The case is being made, now, by the new Mayor and a few others that we can have the Library, we can fund the Lot #5 madness and meet all the other needs of Town – all without borrowing again before 2014. Roger even said the economy has turned the corner. This assessment presumably based on the rather extraordinary position Chapel Hill enjoys – an economy buoyed by UNC’s student and other spending.

    Too much “pay no attention to man behind the curtain.”

    I’m disappointed but not surprised.

  2. Don Evans

     /  April 14, 2010


    Word is the university is about to undergo a big round of layoffs. Since Stancil’s “rosy” predictions are based on the stability of the Chapel Hill economic scene and that economic scene is heavily reliant on state jobs, those layoffs could be very disruptive and undermine whatever economic stability Roger anticipates.

    Seems awfully risky to me to go adding the library debt with so much uncertainty.

  3. Agreed. Aside from all the uncertainty, taking on debt when we are so close to the ceiling is exactly what has gotten our country (individually and collectively) in this trouble to begin with. I really don’t understand why we would take on optional debt right now.

  4. Terri Buckner

     /  April 14, 2010

    My department was notified yesterday that our recurring budget has been cut by another 5%. That’s a 15% cut over the past year and a half. These are permanent cuts, not just temporary inconveniences. Four additional staff members (from our dept) got their layoff notices yesterday.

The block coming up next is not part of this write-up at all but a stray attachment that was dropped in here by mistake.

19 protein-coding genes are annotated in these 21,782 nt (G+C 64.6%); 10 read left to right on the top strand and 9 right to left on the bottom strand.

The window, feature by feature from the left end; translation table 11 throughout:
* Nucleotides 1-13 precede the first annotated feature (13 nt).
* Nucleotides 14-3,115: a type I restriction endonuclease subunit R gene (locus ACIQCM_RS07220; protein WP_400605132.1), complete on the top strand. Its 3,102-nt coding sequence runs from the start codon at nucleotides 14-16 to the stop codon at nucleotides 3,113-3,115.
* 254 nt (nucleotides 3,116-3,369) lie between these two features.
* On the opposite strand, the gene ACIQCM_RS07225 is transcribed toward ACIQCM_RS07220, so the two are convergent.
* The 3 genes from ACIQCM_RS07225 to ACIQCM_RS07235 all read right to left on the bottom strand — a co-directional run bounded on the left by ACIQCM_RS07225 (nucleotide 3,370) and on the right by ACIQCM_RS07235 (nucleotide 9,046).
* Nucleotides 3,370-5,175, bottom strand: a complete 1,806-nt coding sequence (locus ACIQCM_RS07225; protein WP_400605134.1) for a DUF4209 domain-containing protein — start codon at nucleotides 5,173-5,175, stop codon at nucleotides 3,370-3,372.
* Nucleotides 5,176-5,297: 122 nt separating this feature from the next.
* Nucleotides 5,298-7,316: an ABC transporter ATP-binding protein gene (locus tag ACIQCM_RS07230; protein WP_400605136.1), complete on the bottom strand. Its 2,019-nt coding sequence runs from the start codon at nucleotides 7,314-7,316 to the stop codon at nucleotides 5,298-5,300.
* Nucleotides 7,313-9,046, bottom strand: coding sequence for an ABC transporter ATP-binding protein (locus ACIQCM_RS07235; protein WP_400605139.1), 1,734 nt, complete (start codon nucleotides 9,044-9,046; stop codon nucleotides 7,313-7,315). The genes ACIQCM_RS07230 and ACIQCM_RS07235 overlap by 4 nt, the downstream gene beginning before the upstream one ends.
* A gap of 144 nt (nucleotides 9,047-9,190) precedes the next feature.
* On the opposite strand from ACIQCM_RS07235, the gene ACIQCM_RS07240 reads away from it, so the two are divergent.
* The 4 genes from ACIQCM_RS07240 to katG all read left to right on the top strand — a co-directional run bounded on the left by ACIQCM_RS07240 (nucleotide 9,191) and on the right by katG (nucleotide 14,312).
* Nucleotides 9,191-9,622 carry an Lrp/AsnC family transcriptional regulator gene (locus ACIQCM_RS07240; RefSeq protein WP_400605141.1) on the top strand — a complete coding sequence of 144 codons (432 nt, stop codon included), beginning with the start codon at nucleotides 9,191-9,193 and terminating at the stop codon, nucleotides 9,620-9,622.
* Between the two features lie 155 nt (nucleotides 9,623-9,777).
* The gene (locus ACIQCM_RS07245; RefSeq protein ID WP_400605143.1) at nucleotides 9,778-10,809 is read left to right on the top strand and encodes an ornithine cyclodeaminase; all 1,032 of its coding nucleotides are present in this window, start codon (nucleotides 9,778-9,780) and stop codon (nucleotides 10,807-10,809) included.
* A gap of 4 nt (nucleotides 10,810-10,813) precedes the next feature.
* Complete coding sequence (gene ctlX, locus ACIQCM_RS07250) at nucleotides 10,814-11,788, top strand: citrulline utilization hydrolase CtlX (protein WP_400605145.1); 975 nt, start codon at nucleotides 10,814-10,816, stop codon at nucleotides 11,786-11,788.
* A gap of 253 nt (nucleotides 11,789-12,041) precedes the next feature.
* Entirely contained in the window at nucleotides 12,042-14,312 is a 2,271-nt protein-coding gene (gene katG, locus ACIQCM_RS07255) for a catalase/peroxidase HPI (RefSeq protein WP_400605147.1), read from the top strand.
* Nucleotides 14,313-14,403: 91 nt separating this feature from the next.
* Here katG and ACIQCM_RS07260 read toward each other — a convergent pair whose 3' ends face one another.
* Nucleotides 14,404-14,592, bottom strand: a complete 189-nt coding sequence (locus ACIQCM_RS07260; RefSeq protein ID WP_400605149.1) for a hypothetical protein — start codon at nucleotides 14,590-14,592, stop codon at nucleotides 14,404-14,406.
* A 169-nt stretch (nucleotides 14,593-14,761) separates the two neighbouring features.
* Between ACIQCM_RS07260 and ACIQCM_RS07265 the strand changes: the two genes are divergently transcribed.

5. Terri, very sorry to hear that. One small solace is that there are many folks in the same sad situation (the lifeboat is getting awful full, isn’t it?).

    The gap between what the Council spends and what the Town can support has been growing for almost a decade now. The velocity it has grown has really ramped up since 2005.

    It will suck if we have to hit the wall before we change our ways.

    My biggest frustration is how the size of the current and looming fiscal problems we face could have been reduced or possibly eliminated by a bit of prudence over the last 5 years.

    Even if we had prepared for this completely foreseeable state of affairs, I would have still counseled against issuing $20.41M for the Library expansion and greenways projects to position the Town better to take advantage of the eventual upturn.

    RAM’s sweet Lot #5 deal, even if the Town was flush with cash, is and always will be a terrible deal for the community.

    In any case, over the next 5 weeks the public is fairly restricted in the PUBLIC ways they can discuss the budget. There will be no PUBLIC venues to challenge Council and staff’s assumptions, projections and plans. And, as Terri and most of the readers of CHW know, Council very rarely moves on a dime on the budget.

    It’s a shame Oprah didn’t bellyache about municipal budgets instead of using cellphones in the car. In that case, we might actually get Council to pay attention and hold an immediate forum 😉

  6. Mark Marcoplos

     /  April 14, 2010

    It’s also a shame that our federal reps – Price, Hagan, and Burr have consistently voted to pour taxpayer money down the rat-hole of war in Iraq & Afghanistan, thus depriving citizens of real benefits at the local level and tying the hands of local governments.